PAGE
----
Posts Tagged ‘cleaning’

Kitchen Tips Tuesday: Clean As You Go

January 12, 2016

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It is easy to make a big mess in the kitchen. Pots, pans, utensils, mixing bowls… they add up fast! Not to mention all of the ingredients spread out on the counters.  All that clutter can cause a bad case of kitchen chaos. Cooking, and especially baking is a methodical process. It becomes almost impossible to acheive perfection in a messy kitchen, and cleaning up becomes a chore that is unpleasant enough to drive you straight to Seamless. ( For non- New Yorkers, that means take-out!)

Here are my tips for dealing with the colossal mess that comes with cooking and baking for a crowd. Trust me on this one people. I just made 200 pink marshmallows. It doesn’t get much messier than that!

Start with a clean slate. Put away the clean dishes, wipe down the counters and empty the sink before you begin. Starting clean makes it easier to find things, and to have ample room for the task at hand.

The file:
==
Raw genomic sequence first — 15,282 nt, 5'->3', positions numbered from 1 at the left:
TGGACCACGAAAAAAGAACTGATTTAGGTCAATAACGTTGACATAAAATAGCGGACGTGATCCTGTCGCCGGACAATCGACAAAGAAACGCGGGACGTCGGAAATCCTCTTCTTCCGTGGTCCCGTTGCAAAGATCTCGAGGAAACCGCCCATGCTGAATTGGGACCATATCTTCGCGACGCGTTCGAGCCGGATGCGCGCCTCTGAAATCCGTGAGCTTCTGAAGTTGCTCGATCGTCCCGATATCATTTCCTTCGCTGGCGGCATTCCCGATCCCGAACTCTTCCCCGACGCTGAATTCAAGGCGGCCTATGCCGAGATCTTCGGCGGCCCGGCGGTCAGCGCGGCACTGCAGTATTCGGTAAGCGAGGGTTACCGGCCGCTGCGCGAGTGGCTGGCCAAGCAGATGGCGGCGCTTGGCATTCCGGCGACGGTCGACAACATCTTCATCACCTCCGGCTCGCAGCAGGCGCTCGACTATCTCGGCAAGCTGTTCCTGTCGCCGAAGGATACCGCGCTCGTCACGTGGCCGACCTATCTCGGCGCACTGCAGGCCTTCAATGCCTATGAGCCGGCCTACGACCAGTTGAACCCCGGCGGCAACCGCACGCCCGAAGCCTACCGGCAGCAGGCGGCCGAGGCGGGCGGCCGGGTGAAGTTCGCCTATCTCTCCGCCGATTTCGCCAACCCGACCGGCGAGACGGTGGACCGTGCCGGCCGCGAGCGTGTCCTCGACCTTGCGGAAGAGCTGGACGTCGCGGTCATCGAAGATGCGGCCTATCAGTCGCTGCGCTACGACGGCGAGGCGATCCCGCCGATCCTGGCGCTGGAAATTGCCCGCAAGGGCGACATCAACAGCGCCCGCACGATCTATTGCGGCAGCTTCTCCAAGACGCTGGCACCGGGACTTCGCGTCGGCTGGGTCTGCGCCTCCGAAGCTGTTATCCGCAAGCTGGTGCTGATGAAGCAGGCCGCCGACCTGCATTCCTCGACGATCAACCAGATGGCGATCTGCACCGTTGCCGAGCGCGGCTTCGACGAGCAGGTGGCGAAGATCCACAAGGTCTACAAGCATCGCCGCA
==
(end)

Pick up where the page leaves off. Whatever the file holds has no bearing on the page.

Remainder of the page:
Take out all of your ingredients. Rummaging through the cupboards with sticky hands is not the way to go. Suddenly, everything is sticky and will require you to wipe down things you wouldn’t normally have to. It also helps make sure that you have everything you need before you get started.

Wash the dishes as you go. When you are done with something, put it right into the sink to soak. Once you finish that part of the project, wash them or put them into the dishwasher. Don’t leave the mixing bowls from the cake in the sink, only to find you don’t have room to wash the lettuce for salad. It will also help you keep tabs on where things are. If you need to reuse a bowl or utensil for something else, it will be clean and ready for you.

Keep up with the wiping up! If something spills, wipe it up as soon as you can. Not only will it keep your workspace tidy, it will avoid cross contamination of foods. It is also easier to wipe up something fresh, than to try to clean it up later when it becomes dry and crusted onto things.  Been there. Done that. Not fun.